In the 21st century Ford continues to break new ground in vehicle design. The Ford B-Max concept vehicle combines kinetic styling with innovative engineering to offer style and practicality. Twin sliding doors and the removal of traditional B-pillars allow unprecedented levels of convenience and flexibility, whilst a state-of-the-art three-cylinder, 1.0-litre, Ford EcoBoost engine ensures ultra-low emissions and reduced fuel consumption.



BRENTWOOD, Essex, 30th March, 2011

Today the modern Ford driver has more computing power at his fingertips than Neil Armstrong had in his spacecraft to make the first moon landing. The latest Ford Sync technology allows the Ford driver to access music, internet, traffic directions and communications without leaving the comfort of the driver's seat.



But just two decades ago things were very different, as seen in this week's image.

The year is 1991 and outside of Athens there are no landline telephone systems in Greece, a major problem for the Ford Rally Team, which needed to relay details of the Acropolis rally to the world's media. In an age before mobile phones, the solution involved a heavy satellite dish, some careful aiming into space and a lot of hauling in the sweltering heat.

Today, the same task can be achieved by a single smart phone or your Ford Sync enabled dashboard.



BRENTWOOD, Essex, 23rd March, 2011

After a century of manufacturing Ford know a thing or two about sustainable production. While Ford customers enjoy low emissions from the cars and vans they drive, the plants building Ford products are also doing their bit for the environment.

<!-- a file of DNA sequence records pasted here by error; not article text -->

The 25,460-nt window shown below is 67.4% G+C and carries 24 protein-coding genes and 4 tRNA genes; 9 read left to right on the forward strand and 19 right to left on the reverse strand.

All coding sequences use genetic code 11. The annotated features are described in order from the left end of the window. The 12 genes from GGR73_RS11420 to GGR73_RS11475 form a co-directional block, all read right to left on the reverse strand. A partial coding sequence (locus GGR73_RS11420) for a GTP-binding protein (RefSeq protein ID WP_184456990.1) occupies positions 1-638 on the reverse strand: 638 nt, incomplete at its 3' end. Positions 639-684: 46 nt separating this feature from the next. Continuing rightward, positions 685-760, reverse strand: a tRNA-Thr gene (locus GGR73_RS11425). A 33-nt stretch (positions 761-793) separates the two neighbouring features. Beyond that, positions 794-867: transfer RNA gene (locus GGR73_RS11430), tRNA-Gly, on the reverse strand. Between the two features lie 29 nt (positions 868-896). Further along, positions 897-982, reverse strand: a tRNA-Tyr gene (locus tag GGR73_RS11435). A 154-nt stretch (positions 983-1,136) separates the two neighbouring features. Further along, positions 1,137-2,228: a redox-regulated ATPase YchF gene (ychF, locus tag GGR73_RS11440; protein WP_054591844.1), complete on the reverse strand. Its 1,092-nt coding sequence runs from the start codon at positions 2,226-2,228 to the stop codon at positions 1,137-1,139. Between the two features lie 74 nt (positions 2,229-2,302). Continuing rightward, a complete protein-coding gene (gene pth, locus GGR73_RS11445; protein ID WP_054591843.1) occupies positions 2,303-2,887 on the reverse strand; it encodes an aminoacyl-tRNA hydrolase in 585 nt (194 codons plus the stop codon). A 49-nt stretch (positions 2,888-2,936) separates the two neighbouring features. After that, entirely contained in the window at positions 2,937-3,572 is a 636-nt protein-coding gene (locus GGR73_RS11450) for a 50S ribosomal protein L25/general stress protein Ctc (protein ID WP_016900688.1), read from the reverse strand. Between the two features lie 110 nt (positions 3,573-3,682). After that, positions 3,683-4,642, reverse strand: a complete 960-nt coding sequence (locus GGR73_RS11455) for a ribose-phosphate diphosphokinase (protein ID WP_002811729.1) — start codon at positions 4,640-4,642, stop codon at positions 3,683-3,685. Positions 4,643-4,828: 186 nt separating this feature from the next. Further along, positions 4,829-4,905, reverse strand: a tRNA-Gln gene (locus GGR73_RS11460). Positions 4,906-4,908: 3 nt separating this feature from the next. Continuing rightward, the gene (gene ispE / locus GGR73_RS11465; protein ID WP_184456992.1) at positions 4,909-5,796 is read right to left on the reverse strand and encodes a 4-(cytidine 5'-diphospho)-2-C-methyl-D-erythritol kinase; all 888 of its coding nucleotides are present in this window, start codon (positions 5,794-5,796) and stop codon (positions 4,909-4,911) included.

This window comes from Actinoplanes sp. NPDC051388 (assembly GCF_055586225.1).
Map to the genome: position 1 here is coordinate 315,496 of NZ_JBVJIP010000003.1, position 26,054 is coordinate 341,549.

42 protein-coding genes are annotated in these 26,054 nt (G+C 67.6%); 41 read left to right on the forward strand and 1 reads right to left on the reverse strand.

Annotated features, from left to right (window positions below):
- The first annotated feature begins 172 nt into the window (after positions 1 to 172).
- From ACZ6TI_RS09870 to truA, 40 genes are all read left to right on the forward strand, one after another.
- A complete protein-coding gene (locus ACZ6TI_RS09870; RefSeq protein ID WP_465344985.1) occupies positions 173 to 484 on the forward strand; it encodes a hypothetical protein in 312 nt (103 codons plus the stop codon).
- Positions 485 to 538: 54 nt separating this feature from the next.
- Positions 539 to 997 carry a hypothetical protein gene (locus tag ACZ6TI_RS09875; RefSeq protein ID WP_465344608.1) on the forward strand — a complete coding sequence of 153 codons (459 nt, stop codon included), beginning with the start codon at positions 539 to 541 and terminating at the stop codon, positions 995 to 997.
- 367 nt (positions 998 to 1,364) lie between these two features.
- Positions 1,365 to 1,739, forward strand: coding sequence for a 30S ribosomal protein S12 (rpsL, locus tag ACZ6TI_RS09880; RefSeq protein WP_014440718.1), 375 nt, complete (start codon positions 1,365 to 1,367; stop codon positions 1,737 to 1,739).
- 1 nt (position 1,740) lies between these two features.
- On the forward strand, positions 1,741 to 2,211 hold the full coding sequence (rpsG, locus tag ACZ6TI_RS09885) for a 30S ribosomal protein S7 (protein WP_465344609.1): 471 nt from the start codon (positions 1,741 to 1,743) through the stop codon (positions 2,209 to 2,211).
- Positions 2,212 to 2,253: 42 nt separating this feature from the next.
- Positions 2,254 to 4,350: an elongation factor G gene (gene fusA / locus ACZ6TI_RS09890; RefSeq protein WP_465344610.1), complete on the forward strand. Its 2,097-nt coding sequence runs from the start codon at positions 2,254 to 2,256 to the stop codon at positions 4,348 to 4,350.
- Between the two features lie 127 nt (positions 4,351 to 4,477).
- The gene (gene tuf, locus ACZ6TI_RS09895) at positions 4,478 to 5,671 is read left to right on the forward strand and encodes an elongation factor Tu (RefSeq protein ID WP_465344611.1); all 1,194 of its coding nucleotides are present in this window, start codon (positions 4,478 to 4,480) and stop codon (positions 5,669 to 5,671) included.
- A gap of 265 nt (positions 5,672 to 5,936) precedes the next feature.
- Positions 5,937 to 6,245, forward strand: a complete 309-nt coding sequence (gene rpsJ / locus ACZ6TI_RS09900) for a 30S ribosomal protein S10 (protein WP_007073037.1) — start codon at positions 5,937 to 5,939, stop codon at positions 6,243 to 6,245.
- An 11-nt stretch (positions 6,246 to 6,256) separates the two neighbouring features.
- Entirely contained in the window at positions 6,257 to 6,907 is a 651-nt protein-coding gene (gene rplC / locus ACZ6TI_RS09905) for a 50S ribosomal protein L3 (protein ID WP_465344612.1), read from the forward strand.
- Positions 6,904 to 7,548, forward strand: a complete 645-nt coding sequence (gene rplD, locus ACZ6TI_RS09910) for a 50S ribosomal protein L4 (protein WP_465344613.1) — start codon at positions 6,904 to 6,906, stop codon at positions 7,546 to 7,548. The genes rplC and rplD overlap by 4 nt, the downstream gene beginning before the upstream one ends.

This week's image shows Ford Bridgend in Wales, home of the high-technology, low CO2 1.6-litre EcoBoost engine. Across the roof of Ford Bridgend 25,000m2 of solar panels generate around 110,000 kilowatt hours of electricity annually, enough to light an area 10,000m2.

Bridgend's installation was the first of its kind at any car plant in the world and today Ford plants globally utilise solar panels, wind turbines, water recycling and a host of energy saving measures to reduce global emissions and ensure a sustainable future.



BRENTWOOD, Essex, 16th March, 2011

With the royal wedding just a few weeks away HRH Prince William and Kate Middleton show no signs of easing up on public duties. But the British royal family has a long tradition of meeting Ford's UK employees, as this week's images show.

In July 1934 HRH the Prince of Wales, later King Edward Vlll, visited the sprawling Ford Dagenham estate (pictured) passing through the trade school as trainee engineers continue their work unfazed by the presence of royalty.



The association between Ford and the British royal family has continued through the years and in 2010 HRH Prince Charles visited Ford Bridgend (pictured) home of the new, fuel-efficient and low-CO2, 1.6-litre Ford EcoBoost petrol engines which power the new Ford Focus, among other Ford models.